Since in the Eco-design process the integration of the design requirements calls for a strong collaboration between different enterprise’s departments (marketing, purchasing, quality, environment, design, production), all the actors of the management process are involved early in the design process. This approach makes it easier the introduction of other aspects of sustainability, going towards a Design for Sustainability, and facilitates the implementation of the selected options due to increased awareness at the different levels of the organization. In a process of Design for Sustainability the possibility of elaborating new ideas and to critically rethinking some aspects of the overall business strategy is more then ever enhanced, being the basis for innovation paths that help companies conquer new markets or acquire competitive advantages. The potential for innovating become very large, especially in the case of shift from a product to a product-service system. Moreover since the application of this design process promotes collaboration and integration along the supply chain, the process of innovation and development of sustainable products could extend to other companies and have a greater impact on the production sector and the entire society.
<p style="text-align: center;"><span style="text-decoration: underline;"><strong>Weaknesses/Limitations</strong></span></p>
With the use of a New LCA further aspects would be integrated in the design process and the procedural framework could become more and more complex. The question about the level of expected interaction between the product and the overall economy is particularly critical. If this interaction is at such a level that the studied life cycle does not cause significant changes of other life cycles, the introduction of market mechanisms (and potentially of most of the social ones) in the assessment could be neglected; otherwise this introduction will be necessary with consequent increase of the assessment complexity.

The degree of complexity affects also the choice of tools. In classical ecodesign process special know-how and tools are required, which present different levels of complexity, depending on the design step where they are applied. Large companies can develop them in-house, whereas SMEs need to obtain them from outside. However most of the tools already developed are not easy to implement in SME because they require significant investments of resources (material, human, and technological). This should be taken into account also while thinking about tools for a New LCA, to avoid excluding most of the companies from the participation in the innovation path promoted by a process of Design for Sustainability.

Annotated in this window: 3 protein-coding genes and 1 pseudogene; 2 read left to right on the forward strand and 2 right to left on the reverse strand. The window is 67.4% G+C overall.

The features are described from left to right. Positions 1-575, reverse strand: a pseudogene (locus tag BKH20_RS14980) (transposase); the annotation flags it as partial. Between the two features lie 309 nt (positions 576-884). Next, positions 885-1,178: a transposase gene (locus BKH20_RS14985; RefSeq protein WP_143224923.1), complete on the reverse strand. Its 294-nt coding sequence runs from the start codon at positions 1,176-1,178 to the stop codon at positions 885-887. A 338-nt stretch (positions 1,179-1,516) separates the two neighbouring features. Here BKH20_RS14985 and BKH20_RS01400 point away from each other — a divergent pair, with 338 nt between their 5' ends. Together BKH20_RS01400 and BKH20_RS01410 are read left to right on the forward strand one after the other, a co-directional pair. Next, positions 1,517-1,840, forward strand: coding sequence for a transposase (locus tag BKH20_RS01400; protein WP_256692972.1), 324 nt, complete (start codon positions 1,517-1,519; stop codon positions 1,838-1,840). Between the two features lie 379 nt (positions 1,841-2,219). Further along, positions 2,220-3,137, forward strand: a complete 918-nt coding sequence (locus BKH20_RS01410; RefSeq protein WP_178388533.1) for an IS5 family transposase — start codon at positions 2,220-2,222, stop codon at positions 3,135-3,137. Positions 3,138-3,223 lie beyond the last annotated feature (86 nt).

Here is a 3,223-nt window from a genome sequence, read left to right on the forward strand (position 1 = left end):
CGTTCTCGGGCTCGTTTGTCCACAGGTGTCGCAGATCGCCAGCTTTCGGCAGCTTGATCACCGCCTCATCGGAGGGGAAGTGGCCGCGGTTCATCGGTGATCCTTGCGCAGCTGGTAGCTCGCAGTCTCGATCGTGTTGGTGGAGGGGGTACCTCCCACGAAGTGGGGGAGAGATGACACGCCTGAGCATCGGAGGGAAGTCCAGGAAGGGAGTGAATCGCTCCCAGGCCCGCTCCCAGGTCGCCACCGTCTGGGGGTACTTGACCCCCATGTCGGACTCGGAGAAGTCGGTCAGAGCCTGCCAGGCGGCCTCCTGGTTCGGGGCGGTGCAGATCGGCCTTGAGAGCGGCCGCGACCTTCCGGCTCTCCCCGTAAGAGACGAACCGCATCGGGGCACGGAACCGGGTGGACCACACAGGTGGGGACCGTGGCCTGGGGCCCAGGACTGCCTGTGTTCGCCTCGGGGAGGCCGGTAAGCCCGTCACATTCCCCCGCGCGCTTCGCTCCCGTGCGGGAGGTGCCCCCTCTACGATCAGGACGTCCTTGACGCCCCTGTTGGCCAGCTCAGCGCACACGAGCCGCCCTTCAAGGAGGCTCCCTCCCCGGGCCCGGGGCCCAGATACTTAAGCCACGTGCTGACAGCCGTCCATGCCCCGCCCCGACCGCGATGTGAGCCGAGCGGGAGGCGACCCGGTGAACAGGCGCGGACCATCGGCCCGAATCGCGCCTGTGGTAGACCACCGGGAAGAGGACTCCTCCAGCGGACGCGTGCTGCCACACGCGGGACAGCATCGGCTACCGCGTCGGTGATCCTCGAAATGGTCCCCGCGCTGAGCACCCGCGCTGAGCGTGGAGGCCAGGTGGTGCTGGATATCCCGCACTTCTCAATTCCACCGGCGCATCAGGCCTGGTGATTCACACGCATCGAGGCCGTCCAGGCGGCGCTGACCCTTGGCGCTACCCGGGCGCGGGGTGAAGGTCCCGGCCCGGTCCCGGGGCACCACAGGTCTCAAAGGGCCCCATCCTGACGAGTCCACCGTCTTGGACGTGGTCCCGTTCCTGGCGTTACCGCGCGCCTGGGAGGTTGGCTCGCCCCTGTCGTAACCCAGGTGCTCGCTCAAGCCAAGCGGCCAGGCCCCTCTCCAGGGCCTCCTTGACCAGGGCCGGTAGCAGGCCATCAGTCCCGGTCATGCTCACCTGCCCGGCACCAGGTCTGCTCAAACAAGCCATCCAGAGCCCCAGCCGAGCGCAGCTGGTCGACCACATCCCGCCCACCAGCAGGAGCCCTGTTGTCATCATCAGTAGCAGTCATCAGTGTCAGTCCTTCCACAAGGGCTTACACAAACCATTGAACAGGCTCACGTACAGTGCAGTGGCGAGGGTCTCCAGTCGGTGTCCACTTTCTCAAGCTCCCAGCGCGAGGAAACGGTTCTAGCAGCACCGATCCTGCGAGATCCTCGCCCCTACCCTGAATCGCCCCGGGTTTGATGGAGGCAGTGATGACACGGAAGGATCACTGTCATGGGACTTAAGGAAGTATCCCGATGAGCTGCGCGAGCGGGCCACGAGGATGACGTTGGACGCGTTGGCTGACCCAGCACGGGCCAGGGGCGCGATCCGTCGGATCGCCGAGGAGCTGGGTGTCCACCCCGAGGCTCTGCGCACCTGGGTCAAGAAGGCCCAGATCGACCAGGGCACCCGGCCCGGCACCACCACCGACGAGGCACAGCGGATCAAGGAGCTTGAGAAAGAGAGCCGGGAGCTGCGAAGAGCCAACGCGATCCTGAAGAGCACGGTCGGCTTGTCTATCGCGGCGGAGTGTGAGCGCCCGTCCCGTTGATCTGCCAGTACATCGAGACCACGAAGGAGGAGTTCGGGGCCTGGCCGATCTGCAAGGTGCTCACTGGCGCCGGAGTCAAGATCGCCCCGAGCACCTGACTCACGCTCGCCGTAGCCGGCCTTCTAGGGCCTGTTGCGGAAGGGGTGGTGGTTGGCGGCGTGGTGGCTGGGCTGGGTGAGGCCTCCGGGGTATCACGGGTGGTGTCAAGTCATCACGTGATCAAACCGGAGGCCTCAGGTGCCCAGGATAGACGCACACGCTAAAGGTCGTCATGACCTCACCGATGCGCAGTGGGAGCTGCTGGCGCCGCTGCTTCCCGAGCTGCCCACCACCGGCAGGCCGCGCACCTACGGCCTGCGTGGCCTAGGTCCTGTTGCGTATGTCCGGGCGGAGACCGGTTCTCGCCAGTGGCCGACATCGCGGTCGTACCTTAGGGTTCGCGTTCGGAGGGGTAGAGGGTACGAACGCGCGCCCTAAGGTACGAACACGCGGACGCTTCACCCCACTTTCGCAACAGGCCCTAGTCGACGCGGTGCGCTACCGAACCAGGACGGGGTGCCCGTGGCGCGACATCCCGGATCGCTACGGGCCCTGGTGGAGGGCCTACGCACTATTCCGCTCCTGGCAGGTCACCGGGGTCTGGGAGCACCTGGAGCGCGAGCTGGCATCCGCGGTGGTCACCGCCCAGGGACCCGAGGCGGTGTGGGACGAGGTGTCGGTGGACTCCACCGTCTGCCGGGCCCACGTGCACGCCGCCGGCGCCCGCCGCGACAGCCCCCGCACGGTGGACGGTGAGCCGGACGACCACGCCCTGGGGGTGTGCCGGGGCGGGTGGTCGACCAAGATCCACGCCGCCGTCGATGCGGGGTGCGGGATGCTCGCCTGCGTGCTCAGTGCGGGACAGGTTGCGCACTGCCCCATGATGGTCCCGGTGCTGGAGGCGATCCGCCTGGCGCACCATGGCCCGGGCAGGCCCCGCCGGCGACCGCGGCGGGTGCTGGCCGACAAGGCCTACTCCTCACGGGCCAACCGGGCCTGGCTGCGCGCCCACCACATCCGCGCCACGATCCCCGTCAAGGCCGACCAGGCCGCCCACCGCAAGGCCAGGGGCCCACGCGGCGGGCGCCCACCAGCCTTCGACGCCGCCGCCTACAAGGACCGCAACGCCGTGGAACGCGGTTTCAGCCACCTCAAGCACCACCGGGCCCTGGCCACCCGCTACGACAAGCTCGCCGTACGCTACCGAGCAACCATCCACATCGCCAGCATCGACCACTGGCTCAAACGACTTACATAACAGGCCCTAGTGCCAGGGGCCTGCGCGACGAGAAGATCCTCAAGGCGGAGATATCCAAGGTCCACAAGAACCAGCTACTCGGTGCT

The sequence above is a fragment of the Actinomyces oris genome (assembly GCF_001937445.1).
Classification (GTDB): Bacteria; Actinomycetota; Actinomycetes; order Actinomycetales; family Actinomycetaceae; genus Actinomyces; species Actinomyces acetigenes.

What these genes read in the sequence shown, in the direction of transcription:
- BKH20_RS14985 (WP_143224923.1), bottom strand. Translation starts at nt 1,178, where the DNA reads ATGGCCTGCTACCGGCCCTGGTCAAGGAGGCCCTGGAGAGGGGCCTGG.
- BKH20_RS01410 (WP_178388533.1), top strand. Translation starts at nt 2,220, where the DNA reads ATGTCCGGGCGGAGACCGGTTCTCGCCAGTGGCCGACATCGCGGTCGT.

The introduction of all different aspects of the sustainability will require the reconsideration of the general method of the ISO/TR 14062 to include additional requirements and, on the other side, a certain amount of work will be needed to develop and update sector specialised guidelines, checklists and databases suitable to be used under this new framework. In fact, a major shortcoming of the integration of the New LCA into ecodesign is data requirement. At developing stage, it may happen that not all the required data is available and estimation is needed, which can lead to big uncertainties in the New LCA results. This is also true presently for the integration of LCA into ecodesign, but the problem could increase as the New LCA, with a broadened and deepened scope, requires more data. Some data (especially economic and social data) can be estimated with sufficient accuracy only at an advanced stage of product development. From the methodological point of view the New LCA should guarantee robustness enough to avoid that uncertainty of input data dramatically affects reliability of the results. As regards the practicability of the New LCA in ecodesign, a contribution can be given by the development of a set of scenarios providing background system data, as energy, transport and waste treatment data, common for a large number of products. Another possibility is the sectoral approach, where a detailed New LCA study allows a good knowledge of the major and more relevant sustainability questions to be assessed. This knowledge is the basis for developing tools to support enterprises, such as guidelines on most relevant impacts to be assessed, generic data, scenarios, information on the most relevant geographical scale for the assessment, time frame, etc.

As for classical ecodesign, but with an increased complexity due to the enlarged scope of the assessment, the definition of a common format for data exchange between assessment and design tools would be a key step to enlarge the practicability of both ISO-LCA and New LCA in a design process.
<p style="text-align: center;"><span style="text-decoration: underline;"><strong>Opportunities for broadening and deepening LCA</strong></span></p>